You may have heard of the theory of multiple discovery, when two independent scientists make the same discovery at nearly the same time. Perhaps the most famous example of this is the polio vaccine, developed in Pittsburgh by Jonas Salk and in Ohio by Albert Sabin in the mid-50s.
You may have also heard of the concept of “twin movies,” where two remarkably similar movies are released around the same time–Armageddon and Deep Impact, Dante’s Peak and Volcano, The Prestige and The Illusionist.
Well, the same thing happens with books. Last year’s notable “twin books” were Hillbilly Elegy: A Memoir of a Family and Culture in Crisis by J.D. Vance and White Trash: the Secret 400-Year History of Poverty in America by Nancy Isenberg.
The first is a memoir and the second a volume of history, but both examine the plight of poor and working-class whites in America. Hillbilly Elegy has been on the NYT Bestseller list for 39 weeks now, along with making the rounds in media and landing on several lists that purport to explain Trump’s successful run for president to those who thought a Clinton victory was in the bag.
While I enjoyed the memoir aspects of J.D. Vance’s book, I found the sociopolitical analysis to be slightly tone-deaf and somewhat lacking. The first half of the book details Vance’s unstable childhood, which he spent shuffling between his drug-addict mother and his fierce, sometimes violent grandmother. All the usual problems that accompany poverty make an appearance: low grades/issues in school, his mother cycling through partners, abuse, alcoholism, drug addiction, under- and unemployment.
What makes this part of the book stand out are the utterly distinct characters that populate both Vance’s native Kentucky and Middleton, Ohio, where he grew up. His grandparents, Mamaw and Pawpaw, were allowed to be themselves on the page–no saints, to be sure, but full of love for their grandchildren and hell-bent to help them succeed. I appreciate that Vance didn’t sugarcoat his Pawpaw’s violent drunkenness or his Mamaw’s rages and occasional cruelty.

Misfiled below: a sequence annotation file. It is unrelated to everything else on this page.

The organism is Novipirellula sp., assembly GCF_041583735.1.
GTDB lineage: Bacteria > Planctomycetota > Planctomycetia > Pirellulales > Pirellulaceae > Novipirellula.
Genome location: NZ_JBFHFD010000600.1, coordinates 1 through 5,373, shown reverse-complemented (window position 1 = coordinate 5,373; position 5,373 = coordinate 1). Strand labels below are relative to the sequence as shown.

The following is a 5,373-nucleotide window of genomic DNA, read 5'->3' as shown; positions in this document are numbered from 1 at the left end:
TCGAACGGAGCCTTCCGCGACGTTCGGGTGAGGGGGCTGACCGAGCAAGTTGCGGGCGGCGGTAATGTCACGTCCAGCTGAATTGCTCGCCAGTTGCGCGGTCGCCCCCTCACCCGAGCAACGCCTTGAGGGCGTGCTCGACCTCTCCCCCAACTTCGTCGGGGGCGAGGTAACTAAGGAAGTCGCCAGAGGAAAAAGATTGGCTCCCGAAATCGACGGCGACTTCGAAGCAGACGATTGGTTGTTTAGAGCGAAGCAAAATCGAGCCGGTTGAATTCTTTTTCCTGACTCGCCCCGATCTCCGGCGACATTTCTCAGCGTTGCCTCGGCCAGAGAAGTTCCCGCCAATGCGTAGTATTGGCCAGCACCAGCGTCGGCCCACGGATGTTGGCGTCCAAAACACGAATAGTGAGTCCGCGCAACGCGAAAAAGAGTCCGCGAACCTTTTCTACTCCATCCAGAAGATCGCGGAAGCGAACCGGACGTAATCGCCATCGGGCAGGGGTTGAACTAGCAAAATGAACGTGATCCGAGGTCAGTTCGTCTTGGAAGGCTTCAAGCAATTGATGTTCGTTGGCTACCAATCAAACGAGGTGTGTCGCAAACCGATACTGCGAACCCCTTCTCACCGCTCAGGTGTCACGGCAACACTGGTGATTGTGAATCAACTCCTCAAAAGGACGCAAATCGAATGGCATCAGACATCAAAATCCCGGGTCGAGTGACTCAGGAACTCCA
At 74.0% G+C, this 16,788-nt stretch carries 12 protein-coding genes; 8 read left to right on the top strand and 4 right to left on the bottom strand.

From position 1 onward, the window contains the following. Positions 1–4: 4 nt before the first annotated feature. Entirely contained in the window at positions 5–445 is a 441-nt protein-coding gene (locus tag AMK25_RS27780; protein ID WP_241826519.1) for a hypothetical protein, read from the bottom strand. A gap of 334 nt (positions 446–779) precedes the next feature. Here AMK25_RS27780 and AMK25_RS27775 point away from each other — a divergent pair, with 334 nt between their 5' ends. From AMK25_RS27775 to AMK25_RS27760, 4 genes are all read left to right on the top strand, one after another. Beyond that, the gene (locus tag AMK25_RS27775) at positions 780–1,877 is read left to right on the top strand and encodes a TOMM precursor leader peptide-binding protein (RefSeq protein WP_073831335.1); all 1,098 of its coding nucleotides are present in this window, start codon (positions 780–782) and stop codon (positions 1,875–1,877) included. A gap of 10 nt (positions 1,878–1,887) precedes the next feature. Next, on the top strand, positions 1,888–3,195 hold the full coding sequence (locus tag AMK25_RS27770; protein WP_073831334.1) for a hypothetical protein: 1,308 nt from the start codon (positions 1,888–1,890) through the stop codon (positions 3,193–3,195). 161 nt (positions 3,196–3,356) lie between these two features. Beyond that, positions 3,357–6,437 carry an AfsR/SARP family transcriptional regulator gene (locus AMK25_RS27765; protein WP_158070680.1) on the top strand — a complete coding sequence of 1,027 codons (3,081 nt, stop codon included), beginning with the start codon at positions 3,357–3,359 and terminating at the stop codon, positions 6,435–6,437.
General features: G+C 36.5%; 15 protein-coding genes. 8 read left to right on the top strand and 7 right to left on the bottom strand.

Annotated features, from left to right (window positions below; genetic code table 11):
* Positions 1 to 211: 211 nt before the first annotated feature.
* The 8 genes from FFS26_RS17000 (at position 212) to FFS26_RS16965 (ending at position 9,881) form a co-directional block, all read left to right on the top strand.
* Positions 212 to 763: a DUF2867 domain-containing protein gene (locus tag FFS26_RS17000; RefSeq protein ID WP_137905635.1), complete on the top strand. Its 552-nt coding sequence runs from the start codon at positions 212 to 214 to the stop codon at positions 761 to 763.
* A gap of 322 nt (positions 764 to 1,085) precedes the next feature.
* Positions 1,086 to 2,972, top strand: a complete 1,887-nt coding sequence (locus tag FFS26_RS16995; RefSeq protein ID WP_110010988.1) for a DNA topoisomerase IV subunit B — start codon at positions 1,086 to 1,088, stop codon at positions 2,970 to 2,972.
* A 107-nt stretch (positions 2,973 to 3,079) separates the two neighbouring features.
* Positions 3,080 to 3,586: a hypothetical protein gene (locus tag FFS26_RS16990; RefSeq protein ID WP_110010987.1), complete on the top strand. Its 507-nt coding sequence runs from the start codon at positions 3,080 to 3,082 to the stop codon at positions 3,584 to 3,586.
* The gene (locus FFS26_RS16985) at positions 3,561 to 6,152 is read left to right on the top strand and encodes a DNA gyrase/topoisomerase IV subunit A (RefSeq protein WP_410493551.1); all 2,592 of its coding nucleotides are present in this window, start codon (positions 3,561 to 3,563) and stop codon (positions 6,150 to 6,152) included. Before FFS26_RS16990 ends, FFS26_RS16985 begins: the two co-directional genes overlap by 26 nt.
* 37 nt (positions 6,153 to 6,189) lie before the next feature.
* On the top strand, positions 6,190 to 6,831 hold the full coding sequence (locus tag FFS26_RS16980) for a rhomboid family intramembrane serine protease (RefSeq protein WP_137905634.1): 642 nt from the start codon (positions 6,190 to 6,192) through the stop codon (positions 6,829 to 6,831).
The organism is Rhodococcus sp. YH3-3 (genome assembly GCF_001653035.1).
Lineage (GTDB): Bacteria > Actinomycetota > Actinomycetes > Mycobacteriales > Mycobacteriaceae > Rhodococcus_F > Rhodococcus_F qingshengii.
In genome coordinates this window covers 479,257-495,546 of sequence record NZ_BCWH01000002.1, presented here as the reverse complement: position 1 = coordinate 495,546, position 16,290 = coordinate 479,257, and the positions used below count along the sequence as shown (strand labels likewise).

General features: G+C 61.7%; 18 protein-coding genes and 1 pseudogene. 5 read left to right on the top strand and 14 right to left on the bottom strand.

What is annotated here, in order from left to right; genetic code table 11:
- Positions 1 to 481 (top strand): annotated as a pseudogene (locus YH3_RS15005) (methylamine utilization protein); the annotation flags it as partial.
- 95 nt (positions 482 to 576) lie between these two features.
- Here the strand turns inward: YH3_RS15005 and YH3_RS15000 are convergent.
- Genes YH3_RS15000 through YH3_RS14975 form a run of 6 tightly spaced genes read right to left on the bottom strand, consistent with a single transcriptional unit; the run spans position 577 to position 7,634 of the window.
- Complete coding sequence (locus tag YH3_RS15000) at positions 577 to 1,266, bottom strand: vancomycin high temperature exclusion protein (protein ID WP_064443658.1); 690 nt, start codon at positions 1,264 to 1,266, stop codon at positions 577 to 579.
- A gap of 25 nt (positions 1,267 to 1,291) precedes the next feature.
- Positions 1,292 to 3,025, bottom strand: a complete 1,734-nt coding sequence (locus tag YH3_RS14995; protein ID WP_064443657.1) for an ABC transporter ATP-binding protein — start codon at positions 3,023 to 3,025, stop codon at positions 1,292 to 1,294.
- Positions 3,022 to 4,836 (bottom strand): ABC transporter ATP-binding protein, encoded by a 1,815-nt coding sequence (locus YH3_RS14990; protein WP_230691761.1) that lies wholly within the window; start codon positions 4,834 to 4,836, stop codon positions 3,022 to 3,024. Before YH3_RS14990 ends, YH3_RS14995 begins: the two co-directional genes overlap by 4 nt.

Once Vance joins the Marines and eventually gets into Yale Law School, though, the pace slackens. This is where Vance attempts to add his sociopolitical analysis, that mostly amounts to “poor white people are angry because they feel abandoned/forgotten.” Perhaps it is because of my own working-class background that this was no revelation to me.
Worse, though, is the way in which Vance tries to reduce a complex system of identities and power structures–race, class, sexual orientation, gender, religion–to “poor” versus “everyone else.” Poor white people don’t like Barack Obama because he is well-educated and uses a large vocabulary, Vance argues, and his race has nothing to do with it. The problem with this argument is that Vance himself undermines it earlier in the book when he calls out hillbilly culture for being racist (though he doesn’t explore or analyze this in any substantial way, which is a missed opportunity).
Nancy Isenberg’s White Trash, on the other hand, does an excellent job of situating poor whites in the larger social, economic and political reality of the United States. Isenberg is a scholar, but her writing style is clear and direct (and not devoid of wry humor). She begins her book at the very beginning of white settlement of North America, and traces the history of poor whites back to criminals the British government shipped to the colonies in lieu of executing them, as well as the indentured servants who sold their labor for a chance at a better life.
Then as now, though, that better life was elusive. Most wealthy landowners who relied on indentured servants worked them so hard that many of them died before the end of the contracts. Those who survived often found themselves trapped in poverty with no other options but to sell themselves back into a cruel contract.
In my opinion, Isenberg’s examination of Andrew Jackson’s rise to the presidency from the backwoods of Tennessee does more to explain the hillbilly resentment of the wealthy and people of color than Vance’s book. Isenberg also does a great job of explaining how wealthy southern landowners pitted poor whites against black people in a successful attempt to divert the attention, energy and resentment of poor whites away from them.
After reading Isenberg’s book, I felt I had a much better grasp on the whys, whens and hows that influenced my own working class childhood, whereas after reading Vance’s book I didn’t feel like I’d learned or gained much.
If you’re looking for a memoir that will either reveal a life completely different from your own or show you that your dysfunctional hillbilly family isn’t alone, by all means, check out Hillbilly Elegy–it makes an enjoyable memoir.
But if you’re looking for a more detailed and nuanced account of poor white people in America, though, I’d recommend White Trash.
Have you read either of these books? Which did you enjoy more? Let us know in the comments!
Curious about the history of poor white people in America?Read White Trash
Kelly reads, writes and sometimes sews, always with a large mug of tea. She is the Managing Editor of Eleventh Stack and Clerical Specialist at CLP – West End, both of which give her plenty of ideas for stories that find homes in obscure literary magazines.